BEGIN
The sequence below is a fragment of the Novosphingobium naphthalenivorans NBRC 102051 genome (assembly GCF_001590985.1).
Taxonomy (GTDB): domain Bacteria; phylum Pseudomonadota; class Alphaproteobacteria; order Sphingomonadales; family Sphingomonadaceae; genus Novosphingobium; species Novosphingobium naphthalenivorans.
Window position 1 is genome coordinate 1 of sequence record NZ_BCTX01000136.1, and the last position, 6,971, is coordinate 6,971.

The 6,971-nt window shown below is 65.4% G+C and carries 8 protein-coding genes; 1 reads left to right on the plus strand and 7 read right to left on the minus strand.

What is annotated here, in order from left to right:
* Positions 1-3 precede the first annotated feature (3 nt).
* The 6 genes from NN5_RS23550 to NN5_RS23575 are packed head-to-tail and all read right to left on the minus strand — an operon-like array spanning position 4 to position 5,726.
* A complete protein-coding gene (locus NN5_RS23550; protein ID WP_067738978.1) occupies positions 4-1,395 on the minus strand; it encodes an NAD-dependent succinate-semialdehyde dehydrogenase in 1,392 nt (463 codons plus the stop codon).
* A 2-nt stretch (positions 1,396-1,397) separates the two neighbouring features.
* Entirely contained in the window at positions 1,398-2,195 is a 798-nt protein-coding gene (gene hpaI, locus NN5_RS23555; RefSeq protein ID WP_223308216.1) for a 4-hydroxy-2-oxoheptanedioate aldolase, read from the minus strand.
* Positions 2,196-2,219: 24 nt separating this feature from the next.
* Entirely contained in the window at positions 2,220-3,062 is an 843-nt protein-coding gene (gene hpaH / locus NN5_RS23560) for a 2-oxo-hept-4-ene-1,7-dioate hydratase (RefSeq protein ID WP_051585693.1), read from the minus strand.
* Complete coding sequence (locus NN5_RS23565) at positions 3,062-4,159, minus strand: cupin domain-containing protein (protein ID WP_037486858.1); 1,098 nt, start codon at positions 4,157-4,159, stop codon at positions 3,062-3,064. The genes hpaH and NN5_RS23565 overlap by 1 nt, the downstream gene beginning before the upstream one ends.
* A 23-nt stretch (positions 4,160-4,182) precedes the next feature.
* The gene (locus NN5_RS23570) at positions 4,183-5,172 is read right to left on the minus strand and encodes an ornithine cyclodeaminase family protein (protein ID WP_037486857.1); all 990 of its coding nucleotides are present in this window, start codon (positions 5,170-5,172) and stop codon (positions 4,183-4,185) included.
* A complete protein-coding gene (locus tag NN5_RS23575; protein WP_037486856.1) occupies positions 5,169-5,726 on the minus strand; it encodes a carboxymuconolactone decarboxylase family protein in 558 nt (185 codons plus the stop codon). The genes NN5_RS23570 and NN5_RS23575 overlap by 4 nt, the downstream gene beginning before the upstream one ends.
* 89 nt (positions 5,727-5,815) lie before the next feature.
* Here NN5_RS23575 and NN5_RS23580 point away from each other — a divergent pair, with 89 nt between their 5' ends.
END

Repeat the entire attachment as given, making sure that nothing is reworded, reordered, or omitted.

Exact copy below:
The sequence below is a fragment of the Novosphingobium naphthalenivorans NBRC 102051 genome (assembly GCF_001590985.1).
Taxonomy (GTDB): domain Bacteria; phylum Pseudomonadota; class Alphaproteobacteria; order Sphingomonadales; family Sphingomonadaceae; genus Novosphingobium; species Novosphingobium naphthalenivorans.
Window position 1 is genome coordinate 1 of sequence record NZ_BCTX01000136.1, and the last position, 6,971, is coordinate 6,971.

The 6,971-nt window shown below is 65.4% G+C and carries 8 protein-coding genes; 1 reads left to right on the plus strand and 7 read right to left on the minus strand.

What is annotated here, in order from left to right:
* Positions 1-3 precede the first annotated feature (3 nt).
* The 6 genes from NN5_RS23550 to NN5_RS23575 are packed head-to-tail and all read right to left on the minus strand — an operon-like array spanning position 4 to position 5,726.
* A complete protein-coding gene (locus NN5_RS23550; protein ID WP_067738978.1) occupies positions 4-1,395 on the minus strand; it encodes an NAD-dependent succinate-semialdehyde dehydrogenase in 1,392 nt (463 codons plus the stop codon).
* A 2-nt stretch (positions 1,396-1,397) separates the two neighbouring features.
* Entirely contained in the window at positions 1,398-2,195 is a 798-nt protein-coding gene (gene hpaI, locus NN5_RS23555; RefSeq protein ID WP_223308216.1) for a 4-hydroxy-2-oxoheptanedioate aldolase, read from the minus strand.
* Positions 2,196-2,219: 24 nt separating this feature from the next.
* Entirely contained in the window at positions 2,220-3,062 is an 843-nt protein-coding gene (gene hpaH / locus NN5_RS23560) for a 2-oxo-hept-4-ene-1,7-dioate hydratase (RefSeq protein ID WP_051585693.1), read from the minus strand.
* Complete coding sequence (locus NN5_RS23565) at positions 3,062-4,159, minus strand: cupin domain-containing protein (protein ID WP_037486858.1); 1,098 nt, start codon at positions 4,157-4,159, stop codon at positions 3,062-3,064. The genes hpaH and NN5_RS23565 overlap by 1 nt, the downstream gene beginning before the upstream one ends.
* A 23-nt stretch (positions 4,160-4,182) precedes the next feature.
* The gene (locus NN5_RS23570) at positions 4,183-5,172 is read right to left on the minus strand and encodes an ornithine cyclodeaminase family protein (protein ID WP_037486857.1); all 990 of its coding nucleotides are present in this window, start codon (positions 5,170-5,172) and stop codon (positions 4,183-4,185) included.
* A complete protein-coding gene (locus tag NN5_RS23575; protein WP_037486856.1) occupies positions 5,169-5,726 on the minus strand; it encodes a carboxymuconolactone decarboxylase family protein in 558 nt (185 codons plus the stop codon). The genes NN5_RS23570 and NN5_RS23575 overlap by 4 nt, the downstream gene beginning before the upstream one ends.
* 89 nt (positions 5,727-5,815) lie before the next feature.
* Here NN5_RS23575 and NN5_RS23580 point away from each other — a divergent pair, with 89 nt between their 5' ends.